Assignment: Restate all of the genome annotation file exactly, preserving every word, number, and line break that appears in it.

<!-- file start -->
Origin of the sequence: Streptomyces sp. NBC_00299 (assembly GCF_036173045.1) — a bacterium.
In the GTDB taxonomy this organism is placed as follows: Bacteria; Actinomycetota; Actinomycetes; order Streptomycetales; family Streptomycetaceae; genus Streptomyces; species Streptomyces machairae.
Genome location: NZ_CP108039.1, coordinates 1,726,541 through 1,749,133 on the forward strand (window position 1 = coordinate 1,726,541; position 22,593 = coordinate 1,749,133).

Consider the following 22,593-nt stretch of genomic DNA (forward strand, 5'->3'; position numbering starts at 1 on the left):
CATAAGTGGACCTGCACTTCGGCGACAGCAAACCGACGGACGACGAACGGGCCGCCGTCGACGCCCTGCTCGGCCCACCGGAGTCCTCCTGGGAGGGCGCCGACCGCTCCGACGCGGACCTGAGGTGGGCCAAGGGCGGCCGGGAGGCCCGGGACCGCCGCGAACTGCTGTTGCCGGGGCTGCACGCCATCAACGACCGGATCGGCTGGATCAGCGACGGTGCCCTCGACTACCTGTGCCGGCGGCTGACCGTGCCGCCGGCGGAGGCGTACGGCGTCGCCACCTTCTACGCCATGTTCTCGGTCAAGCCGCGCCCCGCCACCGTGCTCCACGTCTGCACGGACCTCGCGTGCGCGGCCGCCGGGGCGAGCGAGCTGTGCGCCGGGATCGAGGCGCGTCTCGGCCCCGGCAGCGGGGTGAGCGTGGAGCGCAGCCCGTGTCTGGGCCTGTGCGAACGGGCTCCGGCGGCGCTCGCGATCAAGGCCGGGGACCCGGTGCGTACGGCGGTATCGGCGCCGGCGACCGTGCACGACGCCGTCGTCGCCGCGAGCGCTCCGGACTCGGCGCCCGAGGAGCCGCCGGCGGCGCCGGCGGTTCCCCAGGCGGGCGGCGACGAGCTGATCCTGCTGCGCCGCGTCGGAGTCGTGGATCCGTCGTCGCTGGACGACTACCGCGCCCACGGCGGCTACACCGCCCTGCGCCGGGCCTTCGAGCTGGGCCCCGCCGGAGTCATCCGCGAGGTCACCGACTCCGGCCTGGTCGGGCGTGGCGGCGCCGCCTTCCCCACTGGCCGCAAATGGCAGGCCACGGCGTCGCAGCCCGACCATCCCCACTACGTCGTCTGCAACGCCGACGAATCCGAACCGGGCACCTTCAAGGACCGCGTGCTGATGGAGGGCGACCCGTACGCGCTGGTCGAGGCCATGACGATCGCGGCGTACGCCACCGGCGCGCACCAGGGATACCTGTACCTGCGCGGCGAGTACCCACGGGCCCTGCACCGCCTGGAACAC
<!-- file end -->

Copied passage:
Origin of the sequence: Streptomyces sp. NBC_00299 (assembly GCF_036173045.1) — a bacterium.
In the GTDB taxonomy this organism is placed as follows: Bacteria; Actinomycetota; Actinomycetes; order Streptomycetales; family Streptomycetaceae; genus Streptomyces; species Streptomyces machairae.
Genome location: NZ_CP108039.1, coordinates 1,726,541 through 1,749,133 on the forward strand (window position 1 = coordinate 1,726,541; position 22,593 = coordinate 1,749,133).

Consider the following 22,593-nt stretch of genomic DNA (forward strand, 5'->3'; position numbering starts at 1 on the left):
CATAAGTGGACCTGCACTTCGGCGACAGCAAACCGACGGACGACGAACGGGCCGCCGTCGACGCCCTGCTCGGCCCACCGGAGTCCTCCTGGGAGGGCGCCGACCGCTCCGACGCGGACCTGAGGTGGGCCAAGGGCGGCCGGGAGGCCCGGGACCGCCGCGAACTGCTGTTGCCGGGGCTGCACGCCATCAACGACCGGATCGGCTGGATCAGCGACGGTGCCCTCGACTACCTGTGCCGGCGGCTGACCGTGCCGCCGGCGGAGGCGTACGGCGTCGCCACCTTCTACGCCATGTTCTCGGTCAAGCCGCGCCCCGCCACCGTGCTCCACGTCTGCACGGACCTCGCGTGCGCGGCCGCCGGGGCGAGCGAGCTGTGCGCCGGGATCGAGGCGCGTCTCGGCCCCGGCAGCGGGGTGAGCGTGGAGCGCAGCCCGTGTCTGGGCCTGTGCGAACGGGCTCCGGCGGCGCTCGCGATCAAGGCCGGGGACCCGGTGCGTACGGCGGTATCGGCGCCGGCGACCGTGCACGACGCCGTCGTCGCCGCGAGCGCTCCGGACTCGGCGCCCGAGGAGCCGCCGGCGGCGCCGGCGGTTCCCCAGGCGGGCGGCGACGAGCTGATCCTGCTGCGCCGCGTCGGAGTCGTGGATCCGTCGTCGCTGGACGACTACCGCGCCCACGGCGGCTACACCGCCCTGCGCCGGGCCTTCGAGCTGGGCCCCGCCGGAGTCATCCGCGAGGTCACCGACTCCGGCCTGGTCGGGCGTGGCGGCGCCGCCTTCCCCACTGGCCGCAAATGGCAGGCCACGGCGTCGCAGCCCGACCATCCCCACTACGTCGTCTGCAACGCCGACGAATCCGAACCGGGCACCTTCAAGGACCGCGTGCTGATGGAGGGCGACCCGTACGCGCTGGTCGAGGCCATGACGATCGCGGCGTACGCCACCGGCGCGCACCAGGGATACCTGTACCTGCGCGGCGAGTACCCACGGGCCCTGCACCGCCTGGAACAC